Derek, Smith’s School of English Kawanishi

New TOEIC – スミス英会話 甲東園

It’s test time again!   For all company employees and Sophomores, it should not be much of a IMG_7339[1]surprise that a new TOEIC test format is upon us starting in May!

The Smith’s School of English in Kotoen スミス英会話 甲東園 gets regular enquiry for test help, mostly I think because Kotoen is Education Central, but also because the word has gotten round that lessons at my school are consistently helpful.  Just yesterday I had two existing students ask about the new test as well as one new student joining now with an eye towards getting a TOEIC score for work.  Thanks to the new test, veteran TOEIC people who have for a long while been content with their existing scores are looking to come back into it again.

Studying for TOEIC is a worthy challenge, and a clear direction given by a skilled coach committed to identifying the right way to help students reach their goals is a by far the best strategy.  This test puts pressure on people to improve their working English and I really love helping everyone improve their scores and assist with their career and educational objectives.

A Smith’s School of English Franchise is the ideal platform on which to do this job.nice Smith's logo

Martin Werner Zander

マーティン・ワーナー・ザンダー

Smith’s School of English Kotoen 月謝制 Real Monthly Tuition English Conversation School

スミス英会話 甲東園 甲東園校 仁川 門戸厄神

“If you can imagine it you can FIND it”

Hand holding a piece of paper with Teaching printed on it.

Before I came to Japan I could not possibly imagine what an enriching experience it would be teaching English at Smith’s English School at Fukushima, But here I am and my actual experience is way over the initial expectations.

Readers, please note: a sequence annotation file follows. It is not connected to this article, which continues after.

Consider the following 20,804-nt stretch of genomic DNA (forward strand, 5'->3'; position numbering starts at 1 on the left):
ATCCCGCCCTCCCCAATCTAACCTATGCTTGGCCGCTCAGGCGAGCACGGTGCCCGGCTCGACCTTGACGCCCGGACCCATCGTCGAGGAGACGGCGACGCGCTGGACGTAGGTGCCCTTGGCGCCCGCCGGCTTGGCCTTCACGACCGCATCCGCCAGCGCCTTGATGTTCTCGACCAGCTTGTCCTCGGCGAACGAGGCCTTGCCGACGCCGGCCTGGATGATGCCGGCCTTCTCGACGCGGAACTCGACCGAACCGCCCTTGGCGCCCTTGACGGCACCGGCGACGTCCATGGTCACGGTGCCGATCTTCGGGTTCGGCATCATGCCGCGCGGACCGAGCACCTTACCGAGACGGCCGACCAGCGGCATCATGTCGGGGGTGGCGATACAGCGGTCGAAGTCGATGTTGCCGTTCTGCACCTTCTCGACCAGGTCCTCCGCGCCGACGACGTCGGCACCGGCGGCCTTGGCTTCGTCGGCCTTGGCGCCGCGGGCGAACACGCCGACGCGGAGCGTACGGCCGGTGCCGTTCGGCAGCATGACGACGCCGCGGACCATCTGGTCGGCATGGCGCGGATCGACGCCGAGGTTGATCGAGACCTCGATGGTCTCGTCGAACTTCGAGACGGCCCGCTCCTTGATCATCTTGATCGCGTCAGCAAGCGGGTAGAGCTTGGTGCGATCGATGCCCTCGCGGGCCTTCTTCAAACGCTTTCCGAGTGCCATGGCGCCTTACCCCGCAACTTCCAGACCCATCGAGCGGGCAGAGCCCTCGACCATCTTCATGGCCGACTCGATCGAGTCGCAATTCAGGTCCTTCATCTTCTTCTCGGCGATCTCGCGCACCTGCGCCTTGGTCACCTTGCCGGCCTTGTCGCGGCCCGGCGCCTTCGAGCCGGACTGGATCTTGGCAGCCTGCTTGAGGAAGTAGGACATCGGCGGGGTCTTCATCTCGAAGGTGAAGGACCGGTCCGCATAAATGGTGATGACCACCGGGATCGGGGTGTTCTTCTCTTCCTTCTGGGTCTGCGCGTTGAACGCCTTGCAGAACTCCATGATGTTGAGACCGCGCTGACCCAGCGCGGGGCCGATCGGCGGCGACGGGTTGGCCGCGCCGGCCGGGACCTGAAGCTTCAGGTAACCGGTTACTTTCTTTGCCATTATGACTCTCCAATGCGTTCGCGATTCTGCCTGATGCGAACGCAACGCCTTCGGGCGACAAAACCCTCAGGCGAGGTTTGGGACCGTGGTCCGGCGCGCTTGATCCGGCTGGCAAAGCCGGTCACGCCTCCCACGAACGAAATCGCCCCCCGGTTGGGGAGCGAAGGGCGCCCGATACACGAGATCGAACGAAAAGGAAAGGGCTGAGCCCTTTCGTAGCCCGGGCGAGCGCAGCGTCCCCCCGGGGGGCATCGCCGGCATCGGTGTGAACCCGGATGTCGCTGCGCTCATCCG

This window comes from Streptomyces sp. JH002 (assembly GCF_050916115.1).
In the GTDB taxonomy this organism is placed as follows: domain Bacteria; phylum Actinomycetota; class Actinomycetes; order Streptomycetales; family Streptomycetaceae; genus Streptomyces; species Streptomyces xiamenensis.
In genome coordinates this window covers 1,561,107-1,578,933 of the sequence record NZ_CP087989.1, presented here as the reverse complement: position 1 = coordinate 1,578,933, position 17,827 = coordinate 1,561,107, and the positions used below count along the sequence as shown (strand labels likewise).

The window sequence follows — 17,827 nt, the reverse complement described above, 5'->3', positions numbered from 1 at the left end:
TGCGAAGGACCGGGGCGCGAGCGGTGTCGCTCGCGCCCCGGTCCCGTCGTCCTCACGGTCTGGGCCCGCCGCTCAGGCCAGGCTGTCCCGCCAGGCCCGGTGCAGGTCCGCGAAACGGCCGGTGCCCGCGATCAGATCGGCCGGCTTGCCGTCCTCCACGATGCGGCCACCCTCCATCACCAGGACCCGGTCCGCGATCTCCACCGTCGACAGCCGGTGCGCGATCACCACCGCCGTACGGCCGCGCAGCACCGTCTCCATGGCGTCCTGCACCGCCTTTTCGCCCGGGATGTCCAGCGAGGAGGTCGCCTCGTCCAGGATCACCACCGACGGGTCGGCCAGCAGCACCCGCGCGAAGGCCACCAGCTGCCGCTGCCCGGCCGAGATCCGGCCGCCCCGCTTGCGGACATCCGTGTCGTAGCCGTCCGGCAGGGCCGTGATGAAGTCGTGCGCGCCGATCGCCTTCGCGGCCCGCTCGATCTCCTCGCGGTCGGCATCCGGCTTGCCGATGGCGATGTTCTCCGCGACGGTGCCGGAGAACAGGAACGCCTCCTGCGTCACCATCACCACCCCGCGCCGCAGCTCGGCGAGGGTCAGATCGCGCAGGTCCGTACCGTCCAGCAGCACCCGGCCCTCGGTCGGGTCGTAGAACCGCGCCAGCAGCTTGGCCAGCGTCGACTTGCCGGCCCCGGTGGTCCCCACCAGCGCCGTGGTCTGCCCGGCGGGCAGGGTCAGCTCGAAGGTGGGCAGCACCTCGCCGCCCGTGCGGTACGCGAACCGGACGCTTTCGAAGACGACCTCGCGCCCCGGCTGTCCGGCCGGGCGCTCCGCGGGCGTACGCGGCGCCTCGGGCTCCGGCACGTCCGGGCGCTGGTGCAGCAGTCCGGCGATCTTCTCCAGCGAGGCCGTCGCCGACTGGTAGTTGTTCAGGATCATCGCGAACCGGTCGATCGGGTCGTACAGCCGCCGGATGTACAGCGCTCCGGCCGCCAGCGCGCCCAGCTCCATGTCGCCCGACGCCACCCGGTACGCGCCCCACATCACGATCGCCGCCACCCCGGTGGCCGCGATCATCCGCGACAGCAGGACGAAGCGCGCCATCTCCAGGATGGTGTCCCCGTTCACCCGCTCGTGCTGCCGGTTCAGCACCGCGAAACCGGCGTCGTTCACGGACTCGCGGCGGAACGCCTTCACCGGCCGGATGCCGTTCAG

There is not only the satisfaction as a person teaching another person the useful skill of English conversation, there is also a great reward as a teacher, coaching a student at one of the Smith’s English Schools in Japan.

Recently chatting with one of the students at Smith’s at Fukushima I explained the sentence “If you can imagine it you can do it” as a motivational slogan for her situation. Like all Japanese students, she needed to pass her University entrance examination, and as a passionate student of English conversation, who never failed to provide here “one point homework”, she managed a remarkable score in her University Entrance Examination English test.

I usually motivate myself with ” If you can imagine it you can do it” but a better choice in this case would be “if you can imagine it you can find it”

Have you ever thought about being an English teacher in Japan? I hadn’t before I came to Japan but maybe you, after reading this post will not be ready make the decision and join me in Japan.

How is winter in your country? Here is great, at Smith’s School of English we love the winter season. Sadly the change of season will start soon so probably you will not be able to enjoy winter in Japan this year, maybe next?

Self-Guided Travel Talk

Hi, Everyone!IMG_7143[1]

It’s Martin Werner Zander of the Smith’s School of English スミス英会話 甲東園 with a follow-up post regarding the intelligent use of paper.  In the last blog post, I talked about the good deal of satisfaction already gained in Going Paperless and progress in this endeavor is an ongoing process.

Having said that, one paper product that I believe ought to stay with us for a while longer is the good old-fashioned book, and not just any book, but one that contributes to our experience and knowledge in a profound way as well as being as portable as possible.  This could be a university-level physics text book, a 19-Century British Literature novel or a newly-updated travel guided tucked under your arm as you make your way through unfamiliar lands.

The reference library for travelers at the Kotoen School スミス英会話 甲東園 is extensive and English Conversation students there are actively encouraged to make use of them.  Guide Books with similar philosophies and repetitive organization become second nature for intermediate and higher levels to use and some of the more popular items have actually made the journey and back!

It is very rewarding to be able to do this kind of work in Japan and the Smith’s School of English Franchise system is a choice platform to facilitate it.

Martin Werner Zandernice Smith's logo

マーティン・ワーナー・ザンダー

Smith’s School of English Kotoen 月謝制 Real Monthly Tuition English Conversation School

スミス英会話 甲東園 甲東園校 仁川 門戸厄神

Kawanishi Matsuya Touchscreen Machine Offering Menu in English